When I started this column 20 years ago, digitization of documents was in its infancy, and only a handful of genealogy websites existed.
Since that time, I keep up with changes by periodically checking several websites to learn about new online records, new websites, and changes in technology and institutions. The following websites are my favorites:
Cyndislist.com is a free website that is a tremendous link to other genealogy websites. To learn about recent changes in genealogy technology, check Dick Eastman’s Online Genealogy Newsletter at www.eogn.com. For free access to millions of genealogy records, check usgenweb.org and rootsweb.com. Both are available through the efforts of thousands of volunteers.
Two websites that provide access to billions of records are ancestry.com and familysearch.org. Although both require a subscription, check with local libraries to learn which ones subscribe to them and provide free access to patrons.
To check early land records in several states, check the Bureau of Land Management’s free website at www.glorecords.blm.gov. To read historic newspapers that have been digitized and placed online, check chroniclingamerica.loc.gov. That free site is sponsored by the Library of Congress and National Endowment of Humanities.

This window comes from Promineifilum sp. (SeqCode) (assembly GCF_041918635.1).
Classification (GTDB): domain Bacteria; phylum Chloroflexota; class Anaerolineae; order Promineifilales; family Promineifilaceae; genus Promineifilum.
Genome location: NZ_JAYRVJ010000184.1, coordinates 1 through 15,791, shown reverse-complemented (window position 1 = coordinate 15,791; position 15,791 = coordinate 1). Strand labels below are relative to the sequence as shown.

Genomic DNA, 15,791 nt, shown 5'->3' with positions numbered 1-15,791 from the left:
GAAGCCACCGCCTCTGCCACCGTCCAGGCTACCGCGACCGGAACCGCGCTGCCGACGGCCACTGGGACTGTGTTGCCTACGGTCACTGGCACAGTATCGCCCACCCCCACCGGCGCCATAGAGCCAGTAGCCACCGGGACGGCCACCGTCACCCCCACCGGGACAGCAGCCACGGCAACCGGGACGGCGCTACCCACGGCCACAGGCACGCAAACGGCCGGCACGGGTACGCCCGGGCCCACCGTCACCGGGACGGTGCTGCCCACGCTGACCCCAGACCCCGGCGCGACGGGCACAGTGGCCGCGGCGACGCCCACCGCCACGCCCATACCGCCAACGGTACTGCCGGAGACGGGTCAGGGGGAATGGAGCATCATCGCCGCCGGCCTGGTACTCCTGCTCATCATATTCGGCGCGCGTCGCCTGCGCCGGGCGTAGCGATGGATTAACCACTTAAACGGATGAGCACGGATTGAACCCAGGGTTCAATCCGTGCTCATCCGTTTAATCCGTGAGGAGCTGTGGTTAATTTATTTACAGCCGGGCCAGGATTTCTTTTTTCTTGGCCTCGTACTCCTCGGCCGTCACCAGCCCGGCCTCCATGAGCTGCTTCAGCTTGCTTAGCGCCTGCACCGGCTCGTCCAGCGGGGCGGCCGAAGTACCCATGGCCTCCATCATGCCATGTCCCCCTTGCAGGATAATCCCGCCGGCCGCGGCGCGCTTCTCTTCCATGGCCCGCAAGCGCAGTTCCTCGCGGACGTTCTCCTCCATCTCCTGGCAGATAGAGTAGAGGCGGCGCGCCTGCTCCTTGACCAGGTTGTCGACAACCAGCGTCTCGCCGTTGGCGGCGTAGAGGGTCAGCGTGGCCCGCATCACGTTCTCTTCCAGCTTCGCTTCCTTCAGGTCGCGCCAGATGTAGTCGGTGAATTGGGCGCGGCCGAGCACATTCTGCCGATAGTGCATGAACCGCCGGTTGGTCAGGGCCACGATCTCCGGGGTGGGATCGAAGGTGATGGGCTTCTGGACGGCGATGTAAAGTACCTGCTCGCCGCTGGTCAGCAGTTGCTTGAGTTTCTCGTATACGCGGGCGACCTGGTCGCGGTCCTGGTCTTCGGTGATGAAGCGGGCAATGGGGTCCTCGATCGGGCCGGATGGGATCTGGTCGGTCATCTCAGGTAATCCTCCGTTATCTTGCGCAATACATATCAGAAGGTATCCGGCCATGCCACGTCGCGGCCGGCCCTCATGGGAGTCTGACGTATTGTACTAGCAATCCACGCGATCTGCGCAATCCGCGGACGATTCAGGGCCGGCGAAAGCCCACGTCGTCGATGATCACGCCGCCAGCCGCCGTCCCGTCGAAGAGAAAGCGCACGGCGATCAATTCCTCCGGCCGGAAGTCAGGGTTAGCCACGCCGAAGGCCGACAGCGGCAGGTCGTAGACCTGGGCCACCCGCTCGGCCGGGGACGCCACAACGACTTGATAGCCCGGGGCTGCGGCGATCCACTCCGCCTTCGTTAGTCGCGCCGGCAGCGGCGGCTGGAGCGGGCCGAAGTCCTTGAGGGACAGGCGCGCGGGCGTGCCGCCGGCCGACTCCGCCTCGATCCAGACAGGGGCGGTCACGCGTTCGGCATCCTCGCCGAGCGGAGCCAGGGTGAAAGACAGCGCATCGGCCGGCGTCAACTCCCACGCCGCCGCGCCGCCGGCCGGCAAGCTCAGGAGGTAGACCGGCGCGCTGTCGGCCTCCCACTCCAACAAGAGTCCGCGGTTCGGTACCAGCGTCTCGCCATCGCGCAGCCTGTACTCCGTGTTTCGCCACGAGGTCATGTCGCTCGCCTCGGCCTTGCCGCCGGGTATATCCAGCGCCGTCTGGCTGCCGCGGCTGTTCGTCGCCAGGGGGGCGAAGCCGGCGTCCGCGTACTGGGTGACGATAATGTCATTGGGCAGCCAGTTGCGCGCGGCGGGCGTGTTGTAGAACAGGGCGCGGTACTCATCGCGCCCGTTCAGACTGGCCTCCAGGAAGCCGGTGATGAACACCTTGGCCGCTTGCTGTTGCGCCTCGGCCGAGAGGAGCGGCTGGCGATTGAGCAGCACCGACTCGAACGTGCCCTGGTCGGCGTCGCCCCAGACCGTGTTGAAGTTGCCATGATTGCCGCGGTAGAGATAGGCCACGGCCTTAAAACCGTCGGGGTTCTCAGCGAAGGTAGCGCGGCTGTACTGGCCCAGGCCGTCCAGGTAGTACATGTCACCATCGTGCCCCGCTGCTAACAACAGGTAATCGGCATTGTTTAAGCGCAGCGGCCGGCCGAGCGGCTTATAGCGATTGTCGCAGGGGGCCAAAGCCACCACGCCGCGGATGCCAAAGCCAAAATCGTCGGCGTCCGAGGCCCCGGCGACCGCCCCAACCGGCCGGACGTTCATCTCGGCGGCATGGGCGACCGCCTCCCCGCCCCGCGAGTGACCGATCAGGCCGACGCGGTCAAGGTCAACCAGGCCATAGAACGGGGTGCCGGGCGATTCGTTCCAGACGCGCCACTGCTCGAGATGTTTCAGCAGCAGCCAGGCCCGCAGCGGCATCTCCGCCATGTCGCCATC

To learn about 162 million gravesites and thousands of cemeteries, check findagrave.com. Because the founder, Jim Tipton, uses submissions from thousands of volunteers, the site is free to use.
When Jim and I recently took a trip out West, I was reminded that detective skills that we veteran genealogists previously used (pre-internet) are still needed in conjunction with the internet to obtain some books, documents, photographs and other information.
Before the trip, I did an internet search to learn about a resource that I quote several times in the book I…